Electrolux is one of the many companies around the world that have taken steps to make the earth a better place for everyone to live in, via energy efficient, green appliances. The company conducts an Electrolux Design Lab competition every year to allow students to submit their innovative appliance design ideas and win 5000 Euros as well as a sixth month paid internship. Accordingly, in 2014, the company announced the new theme for the competition ‘Creating Healthy Homes.’ And here’s a sneak peek into some of the top ideas that made the cut.
Future Hunter Gatherer
Designed by Pan Wang from China, Future Hunter Gatherer helps families understand what they eat as well as where their food comes from via an interactive virtual hunting game. The game involves the user gathering different foods by hunting, fishing or gathering. The foods collected by the user are then sent to a local market or grocery store, which in turn delivers them to the user’s doorstep. This one of a kind shopping experience has two benefits. First, it lets you shop for groceries from the comfort of your home. Next, it lets you teach your kids about the foods they eat via a highly addictive gaming experience they will love for sure.
Designed by Michal Porpiech from Poland, the Urban CONE is a radio controlled air purification system that can help create healthier microclimates in cities. The lightweight device comes with photovoltaic solar cells attached to its wings Exchangeable filters beneath the wings purify the air around them as the device flies and clusters together with other Urban CONES to create an air purification cluster. A great initiative for polluted cities we say.
Set to Mimic
Designed by Sorina Rasteanu from Romania, this one of a kind appliance idea is the answer that parents around the world have been looking for with regard to feeding their children all those green vegetables. Set to Mimic is a transparent gel patch that receives signals from the plate as the foods in it. When placed on your head, it would then send signals to the brain to conjure up memories of the smells and tastes you love. And voila! Before you know it, that green vegetable sitting on your plate will smell and taste like the food of your choice, making it much easier for you to gulp it down willingly.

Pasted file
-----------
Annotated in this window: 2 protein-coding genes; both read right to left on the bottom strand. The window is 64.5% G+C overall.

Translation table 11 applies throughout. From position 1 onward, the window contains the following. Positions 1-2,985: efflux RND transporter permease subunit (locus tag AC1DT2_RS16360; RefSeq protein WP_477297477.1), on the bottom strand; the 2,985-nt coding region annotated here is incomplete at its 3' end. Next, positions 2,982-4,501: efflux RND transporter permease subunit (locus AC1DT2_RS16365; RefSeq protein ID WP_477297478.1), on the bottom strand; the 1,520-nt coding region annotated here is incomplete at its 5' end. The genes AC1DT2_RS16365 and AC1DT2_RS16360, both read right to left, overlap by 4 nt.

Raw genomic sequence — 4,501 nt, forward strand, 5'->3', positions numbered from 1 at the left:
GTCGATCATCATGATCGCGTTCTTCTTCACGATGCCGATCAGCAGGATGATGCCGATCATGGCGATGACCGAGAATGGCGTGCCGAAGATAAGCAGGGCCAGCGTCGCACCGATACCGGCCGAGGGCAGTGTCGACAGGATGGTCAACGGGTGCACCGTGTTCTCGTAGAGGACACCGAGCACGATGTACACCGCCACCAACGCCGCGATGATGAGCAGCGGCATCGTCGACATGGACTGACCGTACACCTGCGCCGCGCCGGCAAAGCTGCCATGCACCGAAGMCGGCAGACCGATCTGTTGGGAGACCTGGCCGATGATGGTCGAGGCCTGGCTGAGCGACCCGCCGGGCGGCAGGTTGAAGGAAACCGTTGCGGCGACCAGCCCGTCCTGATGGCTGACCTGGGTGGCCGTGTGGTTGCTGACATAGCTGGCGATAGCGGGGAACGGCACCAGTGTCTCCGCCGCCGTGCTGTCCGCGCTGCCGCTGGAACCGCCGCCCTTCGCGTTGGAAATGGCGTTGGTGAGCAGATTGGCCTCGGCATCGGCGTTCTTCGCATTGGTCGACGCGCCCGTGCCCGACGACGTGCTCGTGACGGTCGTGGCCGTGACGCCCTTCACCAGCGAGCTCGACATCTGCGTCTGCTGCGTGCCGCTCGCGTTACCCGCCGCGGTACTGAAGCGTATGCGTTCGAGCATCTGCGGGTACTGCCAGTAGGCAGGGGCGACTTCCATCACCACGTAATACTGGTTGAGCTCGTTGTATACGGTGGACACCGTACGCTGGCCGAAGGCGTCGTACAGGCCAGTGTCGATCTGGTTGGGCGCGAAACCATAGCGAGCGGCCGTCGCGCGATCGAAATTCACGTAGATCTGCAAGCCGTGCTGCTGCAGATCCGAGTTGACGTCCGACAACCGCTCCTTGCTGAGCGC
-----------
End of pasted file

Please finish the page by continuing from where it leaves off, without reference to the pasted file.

Designed by Leobardo Armenta from Mexico, the Pure Towel concept borrows from the idea that towels tend to get dirty quite a lot in homes. The appliance consists of a ring that forms around a hanging towel and moves up and down its length while shining UV light on it. A high-speed fan also dries the fabric during this process, thereby cleaning your towel in no more than 10 seconds. In addition to cleaning the towel thoroughly, this would remove all kinds of fungi and allergens from the towel.
Designed by Kovacs Apor, a Hungarian designer, the Fabric Care idea will allow any consumer to become an eco-designer. The concept involves a device called the Pete machine, which is mounted on a wall and allows you to choose between different garment types. Next, feed it some plastic bottles and the device will recycle the bottle to create a polyester, wrinkle free garment. This natural recycling method is extremely green and can prevent millions of bottles from ending up in landslides across the world.
Designed by Fiorella Rios from Peru, the Hero appliance idea helps you purify the air around in a fun and interactive way. The idea has three main accessories, rings, glasses and gauntlet. The glasses help you spot air contaminants, which you can then eliminate by UV-C ray process, ionization or ozone generation. The three processes will be controlled by the rings and gauntlet, which will read your muscle movements and act accordingly. This would be just like playing a game, complete with increasing difficulty with each level.
The Electrolux Design Lab 2014 saw some pretty neat ideas aimed at creating a healthier environment for future generations. The ideas mentioned above topped the list and garnered the most applause for their innovativeness and effectiveness in handling environmental issues.